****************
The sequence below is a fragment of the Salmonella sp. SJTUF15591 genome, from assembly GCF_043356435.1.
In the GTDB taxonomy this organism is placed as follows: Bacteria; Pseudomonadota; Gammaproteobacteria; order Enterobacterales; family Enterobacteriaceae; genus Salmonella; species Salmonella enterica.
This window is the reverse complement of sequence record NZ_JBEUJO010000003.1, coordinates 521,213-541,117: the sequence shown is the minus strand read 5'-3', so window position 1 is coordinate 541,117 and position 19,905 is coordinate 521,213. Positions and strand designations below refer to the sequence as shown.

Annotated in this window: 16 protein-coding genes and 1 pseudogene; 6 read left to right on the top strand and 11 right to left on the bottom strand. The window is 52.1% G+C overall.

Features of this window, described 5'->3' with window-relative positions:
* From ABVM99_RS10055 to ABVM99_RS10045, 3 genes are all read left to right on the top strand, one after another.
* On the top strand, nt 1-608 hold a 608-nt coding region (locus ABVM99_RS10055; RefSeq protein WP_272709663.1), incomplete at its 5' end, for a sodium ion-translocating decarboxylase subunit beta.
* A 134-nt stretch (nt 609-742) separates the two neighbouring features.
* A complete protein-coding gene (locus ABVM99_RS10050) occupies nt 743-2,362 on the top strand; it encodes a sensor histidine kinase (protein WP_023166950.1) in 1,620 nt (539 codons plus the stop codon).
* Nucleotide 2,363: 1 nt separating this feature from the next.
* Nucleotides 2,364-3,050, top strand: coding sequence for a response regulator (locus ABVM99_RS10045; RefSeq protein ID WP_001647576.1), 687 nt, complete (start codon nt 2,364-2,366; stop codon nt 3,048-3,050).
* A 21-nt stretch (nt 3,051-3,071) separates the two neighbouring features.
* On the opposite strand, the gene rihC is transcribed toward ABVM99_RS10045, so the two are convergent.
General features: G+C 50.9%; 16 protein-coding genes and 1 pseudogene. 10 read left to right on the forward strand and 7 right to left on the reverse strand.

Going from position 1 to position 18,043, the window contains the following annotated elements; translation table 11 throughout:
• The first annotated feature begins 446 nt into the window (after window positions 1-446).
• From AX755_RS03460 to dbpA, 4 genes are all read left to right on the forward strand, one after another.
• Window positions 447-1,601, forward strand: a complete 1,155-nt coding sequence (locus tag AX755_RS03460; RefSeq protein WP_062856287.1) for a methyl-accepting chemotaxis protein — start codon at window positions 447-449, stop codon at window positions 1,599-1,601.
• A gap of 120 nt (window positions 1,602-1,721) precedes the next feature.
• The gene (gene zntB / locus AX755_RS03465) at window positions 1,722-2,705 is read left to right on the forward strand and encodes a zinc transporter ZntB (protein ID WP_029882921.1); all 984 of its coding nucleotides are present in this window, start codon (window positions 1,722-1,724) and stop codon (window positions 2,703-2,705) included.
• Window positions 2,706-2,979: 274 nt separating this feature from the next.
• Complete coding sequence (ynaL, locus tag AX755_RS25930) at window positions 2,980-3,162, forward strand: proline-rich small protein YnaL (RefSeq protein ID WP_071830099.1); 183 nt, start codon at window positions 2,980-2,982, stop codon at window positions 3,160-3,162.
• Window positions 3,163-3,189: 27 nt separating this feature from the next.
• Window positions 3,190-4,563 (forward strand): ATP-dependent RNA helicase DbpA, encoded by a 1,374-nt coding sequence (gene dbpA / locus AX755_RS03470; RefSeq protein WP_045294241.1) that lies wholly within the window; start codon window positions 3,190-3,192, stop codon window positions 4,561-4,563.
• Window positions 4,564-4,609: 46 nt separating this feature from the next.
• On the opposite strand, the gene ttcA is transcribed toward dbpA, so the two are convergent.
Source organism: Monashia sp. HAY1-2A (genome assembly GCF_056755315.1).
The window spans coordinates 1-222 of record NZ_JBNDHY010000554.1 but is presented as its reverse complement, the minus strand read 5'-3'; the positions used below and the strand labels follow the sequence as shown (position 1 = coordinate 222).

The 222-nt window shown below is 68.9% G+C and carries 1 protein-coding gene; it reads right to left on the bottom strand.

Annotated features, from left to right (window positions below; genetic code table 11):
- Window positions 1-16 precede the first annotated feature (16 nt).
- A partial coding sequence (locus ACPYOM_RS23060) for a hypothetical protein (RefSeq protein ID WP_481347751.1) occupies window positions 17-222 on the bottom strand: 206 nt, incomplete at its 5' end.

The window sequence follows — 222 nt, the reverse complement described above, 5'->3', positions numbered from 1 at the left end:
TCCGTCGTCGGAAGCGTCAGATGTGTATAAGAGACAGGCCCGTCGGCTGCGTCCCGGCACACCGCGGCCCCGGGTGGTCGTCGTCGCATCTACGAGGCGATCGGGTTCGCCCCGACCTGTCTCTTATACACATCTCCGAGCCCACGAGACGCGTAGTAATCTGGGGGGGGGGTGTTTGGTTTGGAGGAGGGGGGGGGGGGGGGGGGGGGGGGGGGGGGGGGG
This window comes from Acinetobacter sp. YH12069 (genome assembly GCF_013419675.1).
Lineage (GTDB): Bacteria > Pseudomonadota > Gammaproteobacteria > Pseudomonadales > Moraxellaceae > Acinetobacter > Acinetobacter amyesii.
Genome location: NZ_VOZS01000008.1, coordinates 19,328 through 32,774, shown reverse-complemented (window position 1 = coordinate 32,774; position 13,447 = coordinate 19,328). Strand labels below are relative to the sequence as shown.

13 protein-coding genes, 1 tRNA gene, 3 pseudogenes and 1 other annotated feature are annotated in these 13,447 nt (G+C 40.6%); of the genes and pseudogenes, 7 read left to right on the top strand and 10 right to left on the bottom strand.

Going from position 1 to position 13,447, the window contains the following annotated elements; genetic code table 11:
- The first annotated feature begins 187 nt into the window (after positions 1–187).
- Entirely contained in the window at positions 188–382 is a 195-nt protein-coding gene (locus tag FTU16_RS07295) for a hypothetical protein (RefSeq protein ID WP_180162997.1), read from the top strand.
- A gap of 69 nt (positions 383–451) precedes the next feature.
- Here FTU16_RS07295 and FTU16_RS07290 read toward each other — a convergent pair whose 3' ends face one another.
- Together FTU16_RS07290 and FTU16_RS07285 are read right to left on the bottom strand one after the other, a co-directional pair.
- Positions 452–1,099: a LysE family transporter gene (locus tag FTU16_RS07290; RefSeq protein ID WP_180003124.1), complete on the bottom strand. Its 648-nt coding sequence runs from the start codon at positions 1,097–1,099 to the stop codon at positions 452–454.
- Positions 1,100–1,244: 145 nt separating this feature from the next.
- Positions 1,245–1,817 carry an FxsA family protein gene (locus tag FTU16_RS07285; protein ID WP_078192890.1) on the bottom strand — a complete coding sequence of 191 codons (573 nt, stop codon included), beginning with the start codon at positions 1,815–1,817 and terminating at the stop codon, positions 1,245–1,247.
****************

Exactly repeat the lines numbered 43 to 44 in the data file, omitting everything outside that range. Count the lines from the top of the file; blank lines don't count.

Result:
- Here FTU16_RS07295 and FTU16_RS07290 read toward each other — a convergent pair whose 3' ends face one another.
- Together FTU16_RS07290 and FTU16_RS07285 are read right to left on the bottom strand one after the other, a co-directional pair.